“Battle Hymn of the Tiger Teachers” – Katharine Birbalsingh
Right from the beginning, so much about Michaela Community School (MCS) and its founder Katharine Birbalsingh has been marked as “controversial”.
Most of the time the description has been unfair and unnecessary – there is little at MCS that isn’t done by lots of other schools around the country, yet those places don’t attract the same kind of criticism.
That said, in the early days MCS did deliberately court attention, particularly in the bold and unapologetic way that it promoted its underlying philosophy and approaches. Through tweeting and blogging its teachers gained a reputation as an assertive, thought-provoking bunch. They definitely helped to turn the dial on a range of practices in schools, and their first book – “Battle Hymn of the Tiger Teachers – The Michaela Way” – played a big part in this when it came out in late 2016.
The school was in only its third year of operation, and for an institution yet to face an Ofsted inspection or set of exam results bold claims were made throughout the book – from the introduction by Katharine Birbalsingh (“Free at last”) onwards.
Each chapter addressed a core Michaela belief – e.g. “Drill and Didactic Teaching Works Best”, “Marking Is Futile”, “How Reluctant Readers Learn to Love Reading”, “Competition is Crucial” – and a member of the team took the reader through the evidence and thinking behind the belief. It was clearly spelled out to the reader how things were done in the classroom; there were lots and lots of examples of what implementation looked like.
A few years on, one might wonder what the fuss was about, but that would be to forget how much has changed across schools in the interim – and this book played an important part in spurring on the many discussions that caused these changes to happen.
Not many schools had scrapped marking in 2016 – now lots have done so, and made the shift to whole-class feedback.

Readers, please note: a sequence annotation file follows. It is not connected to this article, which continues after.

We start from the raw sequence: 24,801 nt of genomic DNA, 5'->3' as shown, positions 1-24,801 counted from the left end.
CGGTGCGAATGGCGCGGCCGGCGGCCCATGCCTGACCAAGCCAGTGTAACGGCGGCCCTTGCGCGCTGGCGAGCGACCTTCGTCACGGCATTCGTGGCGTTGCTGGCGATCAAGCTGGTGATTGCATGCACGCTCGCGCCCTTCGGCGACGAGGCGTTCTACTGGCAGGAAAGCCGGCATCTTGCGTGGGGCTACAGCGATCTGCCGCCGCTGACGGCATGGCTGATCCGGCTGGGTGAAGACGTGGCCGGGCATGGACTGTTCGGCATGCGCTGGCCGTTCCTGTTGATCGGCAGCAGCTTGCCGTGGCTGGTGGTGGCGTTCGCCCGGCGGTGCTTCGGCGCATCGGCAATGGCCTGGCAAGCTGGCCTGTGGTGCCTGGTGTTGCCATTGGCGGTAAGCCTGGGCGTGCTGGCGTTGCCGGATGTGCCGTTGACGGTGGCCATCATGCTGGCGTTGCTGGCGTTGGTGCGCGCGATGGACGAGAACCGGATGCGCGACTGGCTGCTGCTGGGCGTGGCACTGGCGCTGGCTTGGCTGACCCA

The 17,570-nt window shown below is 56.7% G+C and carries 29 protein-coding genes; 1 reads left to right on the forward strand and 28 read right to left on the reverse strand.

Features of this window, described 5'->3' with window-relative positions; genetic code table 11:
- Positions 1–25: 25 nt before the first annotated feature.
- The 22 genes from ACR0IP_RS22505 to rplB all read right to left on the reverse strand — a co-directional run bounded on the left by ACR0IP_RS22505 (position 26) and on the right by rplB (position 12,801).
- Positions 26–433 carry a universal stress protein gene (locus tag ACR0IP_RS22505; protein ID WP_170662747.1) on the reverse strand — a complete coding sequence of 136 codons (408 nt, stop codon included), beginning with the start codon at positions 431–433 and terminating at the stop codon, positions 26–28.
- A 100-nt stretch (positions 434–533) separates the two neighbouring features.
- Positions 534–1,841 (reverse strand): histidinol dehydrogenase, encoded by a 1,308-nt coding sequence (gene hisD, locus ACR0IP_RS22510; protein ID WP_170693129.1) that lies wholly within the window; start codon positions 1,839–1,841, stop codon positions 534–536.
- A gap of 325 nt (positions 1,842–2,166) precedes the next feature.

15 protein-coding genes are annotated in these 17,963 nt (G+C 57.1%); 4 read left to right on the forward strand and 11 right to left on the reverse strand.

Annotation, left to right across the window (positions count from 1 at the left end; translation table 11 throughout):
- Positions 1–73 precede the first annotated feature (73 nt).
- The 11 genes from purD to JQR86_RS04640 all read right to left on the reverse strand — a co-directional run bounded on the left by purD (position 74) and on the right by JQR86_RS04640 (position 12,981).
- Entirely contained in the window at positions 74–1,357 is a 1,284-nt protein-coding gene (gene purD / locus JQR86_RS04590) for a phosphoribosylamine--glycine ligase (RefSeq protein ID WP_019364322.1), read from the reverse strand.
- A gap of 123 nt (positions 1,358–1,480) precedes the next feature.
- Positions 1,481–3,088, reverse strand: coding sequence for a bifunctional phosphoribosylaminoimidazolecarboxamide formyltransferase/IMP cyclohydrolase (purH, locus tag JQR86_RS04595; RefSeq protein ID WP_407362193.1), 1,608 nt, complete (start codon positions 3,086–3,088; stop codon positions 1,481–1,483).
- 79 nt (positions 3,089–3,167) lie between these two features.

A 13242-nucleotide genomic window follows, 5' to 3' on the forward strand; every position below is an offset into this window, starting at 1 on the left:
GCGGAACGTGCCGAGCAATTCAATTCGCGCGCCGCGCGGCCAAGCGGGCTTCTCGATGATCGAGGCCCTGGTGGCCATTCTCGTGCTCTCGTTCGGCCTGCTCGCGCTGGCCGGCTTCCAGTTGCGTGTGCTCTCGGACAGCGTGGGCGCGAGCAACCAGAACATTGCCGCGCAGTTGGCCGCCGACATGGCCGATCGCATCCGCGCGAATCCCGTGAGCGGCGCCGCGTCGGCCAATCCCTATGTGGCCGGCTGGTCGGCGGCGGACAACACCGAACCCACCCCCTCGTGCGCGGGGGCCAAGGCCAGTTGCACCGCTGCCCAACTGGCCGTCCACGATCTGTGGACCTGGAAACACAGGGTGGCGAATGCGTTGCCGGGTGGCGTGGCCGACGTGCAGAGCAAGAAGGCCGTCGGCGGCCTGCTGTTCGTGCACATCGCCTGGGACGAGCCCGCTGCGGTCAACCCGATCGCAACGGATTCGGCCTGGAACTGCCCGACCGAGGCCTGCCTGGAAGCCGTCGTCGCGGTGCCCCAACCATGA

“Family lunch” was a somewhat eccentric concept, practised by a few schools lucky enough to have sufficient dining space to make it happen – today more and more are trying to make it happen, because of its numerous benefits.
And of course, we’re all much more mindful these days of the importance of cognitive science and memorisation when it comes to curriculum sequencing and lesson planning.
BHOTTT came out at a key moment and showed how the extraordinary was really quite ordinary, and could be made more ordinary still if practitioners put in the time and effort.
Indeed, this was often the biggest grumble that its critics had – that what MCS was doing wasn’t new or unique. And to some extent the critics were right, in that MCS was largely adopting effective ideas that were already being used elsewhere. But this actually just made MCS’s case for them: anyone could pull these things off, if they were clear about what they wanted to do, and fanatical about the implementation.Of course, in 2021 we have the benefit of MCS having achieved further significant external validation for their approach, having smashed an Ofsted and gained a quite incredible first set of GCSE results. Re-reading “Battle Hymn of the Tiger Teachers” today one can believe how it was done – and any parent or teacher who wants to understand the kinds of things that can make any school great would get lots out of time spent on this book.